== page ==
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Is My Retirement Account a Marital Asset In Florida?


As a general rule, a retirement account, and any other assets obtained during a marriage, will be considered marital property for the purposes of asset division. The division of a retirement account can be among the biggest sticking points in a divorce case. This is not surprising, as these accounts are often one of the most valuable assets that people own. To learn more about how to handle your retirement account during the divorce process, please contact an experienced Orlando divorce attorney today.

Retirement Accounts and Divorce – Three Frequently Asked Questions

  1. How Will My Retirement Account Be Divided?

It depends entirely on the individual circumstances of your divorce case. Ultimately, any retirement account will simply be considered one more asset to add to the equitable distribution calculation. Under Florida law, a couple’s marital assets are divided in a manner that is deemed to be ‘fair’. In some marriages, the retirement accounts owned by each individual spouse may simply cancel each other out. If each spouse owns an equally valued retirement account, there may not be much of a dispute over this particular issue. However, in many cases, one spouse has a much larger retirement account. In this circumstance, they may be required to take less in other area to keep their retirement account fully intact. Remember, if you leave this issue up to the courts, you may not get the result you desire. When possible, a collaborative solution works best. You should work with your spouse, through your attorney, to find a mutually beneficial method to divide the value of your property, including any retirement accounts.

  1. What if My Account Was Acquired Before the Marriage?

Under Florida law, assets that are obtained prior to a marriage are generally considered separate property. Therefore, those assets will not be subject to any equitable distribution considerations. This rule applies to retirement accounts as well. Of course, you likely have continued adding funds to your retirement accounts throughout your marriage. This can makes things a little more complicated, but the principle remains: whatever was in your retirement account prior to your marriage can reasonably be considered separate property.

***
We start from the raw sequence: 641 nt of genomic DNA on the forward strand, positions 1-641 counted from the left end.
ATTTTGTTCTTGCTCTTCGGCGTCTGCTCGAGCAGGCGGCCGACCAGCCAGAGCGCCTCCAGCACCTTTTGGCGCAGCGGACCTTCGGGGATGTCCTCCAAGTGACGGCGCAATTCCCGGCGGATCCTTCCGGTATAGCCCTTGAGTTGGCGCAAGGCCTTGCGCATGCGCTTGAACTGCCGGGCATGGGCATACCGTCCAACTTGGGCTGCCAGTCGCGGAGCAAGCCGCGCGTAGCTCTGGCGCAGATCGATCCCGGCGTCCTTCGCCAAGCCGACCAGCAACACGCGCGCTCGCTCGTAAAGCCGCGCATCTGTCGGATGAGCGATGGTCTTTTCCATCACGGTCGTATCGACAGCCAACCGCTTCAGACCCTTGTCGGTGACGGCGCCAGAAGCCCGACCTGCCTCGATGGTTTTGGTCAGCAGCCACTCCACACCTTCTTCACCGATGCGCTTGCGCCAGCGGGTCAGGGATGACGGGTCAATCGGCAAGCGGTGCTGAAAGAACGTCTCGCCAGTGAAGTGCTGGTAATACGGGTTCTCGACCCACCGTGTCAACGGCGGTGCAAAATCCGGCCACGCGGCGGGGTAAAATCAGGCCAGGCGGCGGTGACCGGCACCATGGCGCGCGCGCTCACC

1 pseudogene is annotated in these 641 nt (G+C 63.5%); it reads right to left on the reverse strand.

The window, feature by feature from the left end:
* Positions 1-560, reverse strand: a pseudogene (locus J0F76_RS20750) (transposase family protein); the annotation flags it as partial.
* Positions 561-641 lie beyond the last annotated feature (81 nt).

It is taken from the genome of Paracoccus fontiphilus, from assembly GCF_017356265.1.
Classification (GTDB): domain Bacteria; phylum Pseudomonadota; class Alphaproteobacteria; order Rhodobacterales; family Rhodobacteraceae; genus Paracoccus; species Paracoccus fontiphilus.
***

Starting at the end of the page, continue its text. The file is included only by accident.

1. How Can I Protect Myself From Tax Penalties?

Retirement accounts must be handled properly. You do not want to be hit with any tax penalties. A divorce is emotionally stressful and financially burdensome enough already; the last thing you need is an additional tax hit. Do not simply cash out your 401(k) or any other retirement account to settle an obligation related to your divorce. If you need to take money out of your retirement accounts for this purpose, it can be done. However, it must be done in the proper manner. Talk to your attorney about using a qualified domestic relations order (QDRO). This legal tool can protect your from early withdrawal penalties.

Do You Need Legal Advice?

Our team is standing by, ready to help. At the Law Offices of Steve W. Marsee, we have extensive experience handling Florida divorce cases. If you are going through a divorce, please call our Orlando office today at 407-521-7171 to learn more about what we can do for you. Our firm represents families throughout Central Florida, including in Alafaya, Apopka and Winter Garden.



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